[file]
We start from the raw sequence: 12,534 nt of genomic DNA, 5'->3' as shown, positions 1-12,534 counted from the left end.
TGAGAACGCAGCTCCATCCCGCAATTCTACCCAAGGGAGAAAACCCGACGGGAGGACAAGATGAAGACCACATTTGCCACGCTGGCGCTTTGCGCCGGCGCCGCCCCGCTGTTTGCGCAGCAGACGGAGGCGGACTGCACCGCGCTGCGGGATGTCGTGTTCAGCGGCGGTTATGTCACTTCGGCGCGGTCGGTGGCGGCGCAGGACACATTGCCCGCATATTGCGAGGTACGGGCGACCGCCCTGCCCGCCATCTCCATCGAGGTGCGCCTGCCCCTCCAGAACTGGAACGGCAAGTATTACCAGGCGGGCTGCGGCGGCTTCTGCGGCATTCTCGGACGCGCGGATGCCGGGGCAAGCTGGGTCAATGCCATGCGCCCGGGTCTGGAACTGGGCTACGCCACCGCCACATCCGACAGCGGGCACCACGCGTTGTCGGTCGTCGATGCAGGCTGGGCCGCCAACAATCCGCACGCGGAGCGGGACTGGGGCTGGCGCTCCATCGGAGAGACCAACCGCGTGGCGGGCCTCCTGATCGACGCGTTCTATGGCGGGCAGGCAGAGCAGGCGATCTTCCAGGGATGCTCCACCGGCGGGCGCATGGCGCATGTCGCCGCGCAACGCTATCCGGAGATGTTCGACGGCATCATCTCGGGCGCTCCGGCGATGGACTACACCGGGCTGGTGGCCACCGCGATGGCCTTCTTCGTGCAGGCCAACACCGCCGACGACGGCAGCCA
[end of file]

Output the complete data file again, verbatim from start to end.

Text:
We start from the raw sequence: 12,534 nt of genomic DNA, 5'->3' as shown, positions 1-12,534 counted from the left end.
TGAGAACGCAGCTCCATCCCGCAATTCTACCCAAGGGAGAAAACCCGACGGGAGGACAAGATGAAGACCACATTTGCCACGCTGGCGCTTTGCGCCGGCGCCGCCCCGCTGTTTGCGCAGCAGACGGAGGCGGACTGCACCGCGCTGCGGGATGTCGTGTTCAGCGGCGGTTATGTCACTTCGGCGCGGTCGGTGGCGGCGCAGGACACATTGCCCGCATATTGCGAGGTACGGGCGACCGCCCTGCCCGCCATCTCCATCGAGGTGCGCCTGCCCCTCCAGAACTGGAACGGCAAGTATTACCAGGCGGGCTGCGGCGGCTTCTGCGGCATTCTCGGACGCGCGGATGCCGGGGCAAGCTGGGTCAATGCCATGCGCCCGGGTCTGGAACTGGGCTACGCCACCGCCACATCCGACAGCGGGCACCACGCGTTGTCGGTCGTCGATGCAGGCTGGGCCGCCAACAATCCGCACGCGGAGCGGGACTGGGGCTGGCGCTCCATCGGAGAGACCAACCGCGTGGCGGGCCTCCTGATCGACGCGTTCTATGGCGGGCAGGCAGAGCAGGCGATCTTCCAGGGATGCTCCACCGGCGGGCGCATGGCGCATGTCGCCGCGCAACGCTATCCGGAGATGTTCGACGGCATCATCTCGGGCGCTCCGGCGATGGACTACACCGGGCTGGTGGCCACCGCGATGGCCTTCTTCGTGCAGGCCAACACCGCCGACGACGGCAGCCA